They’re even saying there might be thunderstorms later. Which delights me, but will not delight Miss B at all. Fortunately she can hide under my desk, and probably will. The only drawback to that is her possible state of dampness after we get out for a quick 5km.

But oh well, if it makes her feel better, wet shins are a small price to pay.

Over and out.

Protecting Your Work, Part II

I’m a sucker for a good bodyguard story. I pop those narratives like candy, they hit all my kinks. There’s something seductive about the idea of being protected, of someone caring enough to want to keep you safe. I can, black-hearted and stone-faced bitch that I am, be brought to soppy tears by a good peril-bodyguard-romance.

Unfortunately, I live in the real world, and I learned long ago that there’s no such thing as a bodyguard, really. There is nobody waiting around to save me. In the end–all the way down the line, really–I’ve got to take care of myself.

Don’t ever wait for someone else to protect you and your writing. You have to be your own goddamn bodyguard, babe, and look out for your work as well. How? Here’s a few ways.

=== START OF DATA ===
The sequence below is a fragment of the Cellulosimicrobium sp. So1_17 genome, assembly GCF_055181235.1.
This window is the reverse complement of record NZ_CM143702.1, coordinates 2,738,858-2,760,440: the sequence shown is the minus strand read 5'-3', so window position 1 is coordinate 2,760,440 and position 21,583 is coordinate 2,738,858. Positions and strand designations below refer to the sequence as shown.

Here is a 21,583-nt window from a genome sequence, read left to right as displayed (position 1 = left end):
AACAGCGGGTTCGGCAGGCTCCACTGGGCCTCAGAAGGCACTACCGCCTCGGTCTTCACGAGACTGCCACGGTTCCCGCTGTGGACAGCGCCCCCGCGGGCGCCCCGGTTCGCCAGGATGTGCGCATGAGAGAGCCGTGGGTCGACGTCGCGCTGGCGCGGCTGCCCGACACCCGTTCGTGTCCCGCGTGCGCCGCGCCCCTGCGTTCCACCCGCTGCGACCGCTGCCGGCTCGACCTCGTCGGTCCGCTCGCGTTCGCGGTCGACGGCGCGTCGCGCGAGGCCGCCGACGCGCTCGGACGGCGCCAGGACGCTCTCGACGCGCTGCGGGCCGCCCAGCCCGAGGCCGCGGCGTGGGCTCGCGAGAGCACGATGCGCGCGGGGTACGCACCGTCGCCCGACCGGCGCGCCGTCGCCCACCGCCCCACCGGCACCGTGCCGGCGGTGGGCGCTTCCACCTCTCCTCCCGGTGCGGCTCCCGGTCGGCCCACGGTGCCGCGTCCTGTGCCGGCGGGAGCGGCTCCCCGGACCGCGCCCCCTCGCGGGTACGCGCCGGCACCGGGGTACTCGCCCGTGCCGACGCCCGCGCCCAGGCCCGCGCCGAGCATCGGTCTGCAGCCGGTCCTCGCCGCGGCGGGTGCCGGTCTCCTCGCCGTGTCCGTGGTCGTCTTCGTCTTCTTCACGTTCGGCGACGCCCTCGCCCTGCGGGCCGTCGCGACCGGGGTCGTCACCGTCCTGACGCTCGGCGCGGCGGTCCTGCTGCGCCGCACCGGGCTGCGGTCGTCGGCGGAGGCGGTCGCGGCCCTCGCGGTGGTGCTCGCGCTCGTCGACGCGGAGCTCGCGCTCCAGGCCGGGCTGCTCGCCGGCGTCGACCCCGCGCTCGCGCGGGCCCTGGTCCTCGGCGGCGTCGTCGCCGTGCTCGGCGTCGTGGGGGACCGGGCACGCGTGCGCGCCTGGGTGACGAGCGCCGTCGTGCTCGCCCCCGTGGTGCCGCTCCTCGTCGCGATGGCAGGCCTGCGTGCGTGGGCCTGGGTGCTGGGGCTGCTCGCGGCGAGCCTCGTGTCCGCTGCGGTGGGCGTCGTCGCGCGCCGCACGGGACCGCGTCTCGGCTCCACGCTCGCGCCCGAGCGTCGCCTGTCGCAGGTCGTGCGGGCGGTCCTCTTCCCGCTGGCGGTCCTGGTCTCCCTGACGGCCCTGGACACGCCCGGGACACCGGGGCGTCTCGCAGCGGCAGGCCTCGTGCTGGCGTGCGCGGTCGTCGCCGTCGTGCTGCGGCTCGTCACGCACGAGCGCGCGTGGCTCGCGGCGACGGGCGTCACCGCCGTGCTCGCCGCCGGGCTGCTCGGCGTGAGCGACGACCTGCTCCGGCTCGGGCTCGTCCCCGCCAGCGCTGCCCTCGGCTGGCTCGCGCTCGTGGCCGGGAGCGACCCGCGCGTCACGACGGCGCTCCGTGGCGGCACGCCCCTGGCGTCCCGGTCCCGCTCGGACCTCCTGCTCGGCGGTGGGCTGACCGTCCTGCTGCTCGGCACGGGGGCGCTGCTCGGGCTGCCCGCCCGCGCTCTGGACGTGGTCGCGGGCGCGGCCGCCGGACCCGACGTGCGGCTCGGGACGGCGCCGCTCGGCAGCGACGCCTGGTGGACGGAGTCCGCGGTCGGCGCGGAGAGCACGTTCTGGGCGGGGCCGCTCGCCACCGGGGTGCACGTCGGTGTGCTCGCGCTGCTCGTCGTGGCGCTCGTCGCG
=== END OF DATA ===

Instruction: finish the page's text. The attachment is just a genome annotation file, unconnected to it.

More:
* Admit that the world does not want you to write. There’s always going to be something you can procrastinate with. There’s always going to be life getting in the way. The world is not built for our comfort, my friends. It’s not fair, it’s not right, and you can spend a lot of time bemoaning it. Don’t. That time is better spent giving the world the finger by actually getting some writing done. Go ahead and be mad about the unfairness of it all, as long as that anger energy is spent on actually writing.